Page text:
BBC One

BBC One announces Windrush scandal drama

Stephen S. Thompson (Credit: BBC)

Set in 2016, Sitting in Limbo chronicles Anthony Bryan’s struggle to be recognised as a British Citizen, after he discovers there is no paperwork to support this, despite having lived in the UK since he was eight years old.

Bryan has to leave his job, and finds himself being forcibly removed from his home and detained as an illegal immigrant.

The life-shattering story has been dramatised by Anthony Bryan’s brother, Stephen S. Thompson.

Watch the new trailer for the final series of Poldark

The highly anticipated last instalment will return to screens later this month to conclude Poldark's journey. 

The trailer shows Ross Poldark return to Westminster to challenge the king in an attempt to save his friend, while Cornwall appears to descend into chaos. Elsewhere, George Warleggan is still grieving the loss of his wife Elizabeth and, after escaping her abusive husband and finally marrying her love Drake Carne, there's trouble ahead for Morwenna as the teaser shows her distraught as she holds onto her stomach.

BBC One reveals first glimpse of The Capture

DI Rachel Carey (Holliday Grainger ) and Shaun Emery (Callum Turner) in The Capture (Credit: BBC/Heyday Films/Guy Farrow/Matt Burlem)

The Capture follows Shaun Emery (Turner), a soldier who returns to his family from Afghanistan after being acquitted of a murder charge.

The former soldier must continue to fight for his freedom when CCTV footage links Emery to an incident during a night out in London.

DI Rachel Carey (Grainger) sets out to uncover the truth but soon discovers the extraordinary abilities of the intelligence services, leading her to doubt if she can believe what she sees.

RTS Scotland celebrates television talent at 2019 awards

On-screen Personality winner Sabrina Grant (Credit: Harrison Reid)

Cosgrove, who led the Scotland team that campaigned successfully to bring one of the Channel 4 hubs to Glasgow, is the latest recipient of the prestigious RTS Scotland Award.

The inaugural Writer award went to Lorna Martin, who adapted her best-selling book, Woman on the Verge of a Nervous Breakdown, for television. Women on the Verge, a Merman/House Productions series, aired on UKTV channel W and RTÉ2.

Kate Winslet and Daniel Radcliffe among new Who Do You Think You Are? line-up

Daniel Radcliffe (Credit: BBC/Wall to Wall Media Ltd/Stephen Perry)

Among the celebrities retracing their ancestors’ steps this season are Oscar winner Kate Winslet, Harry Potter star Daniel Radcliffe, music mogul Sharon Osbourne and Jack Whitehall who will be joined by his father Michael.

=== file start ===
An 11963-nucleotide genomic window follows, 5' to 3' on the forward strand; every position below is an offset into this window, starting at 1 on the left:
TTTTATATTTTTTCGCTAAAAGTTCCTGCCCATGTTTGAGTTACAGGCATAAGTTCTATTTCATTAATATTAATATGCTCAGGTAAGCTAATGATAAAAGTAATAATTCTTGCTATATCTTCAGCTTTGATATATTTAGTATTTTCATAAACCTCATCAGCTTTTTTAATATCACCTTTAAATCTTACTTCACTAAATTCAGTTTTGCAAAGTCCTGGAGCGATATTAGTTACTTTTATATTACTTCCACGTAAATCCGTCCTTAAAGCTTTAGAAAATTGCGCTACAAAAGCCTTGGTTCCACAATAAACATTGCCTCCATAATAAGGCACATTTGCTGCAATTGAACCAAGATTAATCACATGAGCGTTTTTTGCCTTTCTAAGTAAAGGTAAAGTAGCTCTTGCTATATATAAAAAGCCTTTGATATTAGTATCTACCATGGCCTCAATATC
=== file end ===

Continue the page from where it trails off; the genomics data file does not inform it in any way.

The father and son double-act will unravel their family’s link to the Newport Rising of 1839, while television personality Mark Wright will explore his Spanish and Jewish heritage with the discovery that his ancestor was tortured by the Spanish Inquisition.

Danny Dyer presents new gameshow The Wall

Danny Dyer (Credit: BBC)

The Wall sees pairs of contestants answer questions that combine knowledge, strategy and luck that can either lead to colossal wins or heart breaking losses.

Legendary broadcaster Angela Rippon will read the questions for the six-part series.

With life-changing prizes on display, contestants won’t just require the correct answers, but also the right bounces and unflinching trust in one another.

Killing Eve release air date for series two

Eve Polastri (Sandra Oh) and  Villanelle (Jodie Comer) (Credit: BBC/BBC America/Sid Gentle Films)

RTS award-winner Jodie Comer and Sandra Oh return to lead the series as assassin on the run, Villanelle (Comer), and MI5 officer in pursuit, Eve Polastri (Oh).

“Eve’s journey in season two takes her to a psychologically dark place,” said Oh.

“Her personality starts to change because she foregoes a lot of her friendships to solve a new mystery and ultimately succeed in her job.”

How Sally Wainwright brought her heroine to life in Gentleman Jack

Suranne Jones as Anne Lister and Sally Wainwright (Credit: BBC/Lookout Point/Matt Squire)

Some 20 years in the making, Sally’s Wainwright’s new television drama, Gentleman Jack, was originally rejected by every broadcaster she took it to. The story of an openly gay woman who farmed in 19th-century rural Yorkshire was considered a non-starter by TV networks. Starting this month, the topic is getting eight hours of BBC One Sunday-night primetime.

It’s common for writers to describe their latest work as a “passion project” – often industry-accepted shorthand for what they hope is infectious enthusiasm for their new offering.